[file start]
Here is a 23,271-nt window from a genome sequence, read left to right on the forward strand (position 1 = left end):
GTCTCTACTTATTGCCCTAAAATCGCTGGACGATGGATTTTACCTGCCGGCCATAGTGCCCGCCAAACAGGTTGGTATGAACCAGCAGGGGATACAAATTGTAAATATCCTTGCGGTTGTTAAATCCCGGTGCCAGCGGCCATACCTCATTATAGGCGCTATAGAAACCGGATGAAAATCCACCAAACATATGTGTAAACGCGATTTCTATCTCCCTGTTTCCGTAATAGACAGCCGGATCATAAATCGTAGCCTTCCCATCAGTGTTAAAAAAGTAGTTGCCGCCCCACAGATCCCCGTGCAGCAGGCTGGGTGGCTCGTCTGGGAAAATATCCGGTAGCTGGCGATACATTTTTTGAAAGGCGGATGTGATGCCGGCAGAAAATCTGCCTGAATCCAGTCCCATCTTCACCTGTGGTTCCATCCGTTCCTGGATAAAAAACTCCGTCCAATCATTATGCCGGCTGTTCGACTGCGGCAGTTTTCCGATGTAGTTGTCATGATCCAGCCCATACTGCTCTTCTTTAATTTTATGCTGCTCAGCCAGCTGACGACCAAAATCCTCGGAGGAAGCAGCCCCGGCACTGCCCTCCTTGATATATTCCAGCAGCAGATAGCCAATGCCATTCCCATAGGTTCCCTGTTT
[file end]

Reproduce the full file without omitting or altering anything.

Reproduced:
Here is a 23,271-nt window from a genome sequence, read left to right on the forward strand (position 1 = left end):
GTCTCTACTTATTGCCCTAAAATCGCTGGACGATGGATTTTACCTGCCGGCCATAGTGCCCGCCAAACAGGTTGGTATGAACCAGCAGGGGATACAAATTGTAAATATCCTTGCGGTTGTTAAATCCCGGTGCCAGCGGCCATACCTCATTATAGGCGCTATAGAAACCGGATGAAAATCCACCAAACATATGTGTAAACGCGATTTCTATCTCCCTGTTTCCGTAATAGACAGCCGGATCATAAATCGTAGCCTTCCCATCAGTGTTAAAAAAGTAGTTGCCGCCCCACAGATCCCCGTGCAGCAGGCTGGGTGGCTCGTCTGGGAAAATATCCGGTAGCTGGCGATACATTTTTTGAAAGGCGGATGTGATGCCGGCAGAAAATCTGCCTGAATCCAGTCCCATCTTCACCTGTGGTTCCATCCGTTCCTGGATAAAAAACTCCGTCCAATCATTATGCCGGCTGTTCGACTGCGGCAGTTTTCCGATGTAGTTGTCATGATCCAGCCCATACTGCTCTTCTTTAATTTTATGCTGCTCAGCCAGCTGACGACCAAAATCCTCGGAGGAAGCAGCCCCGGCACTGCCCTCCTTGATATATTCCAGCAGCAGATAGCCAATGCCATTCCCATAGGTTCCCTGTTT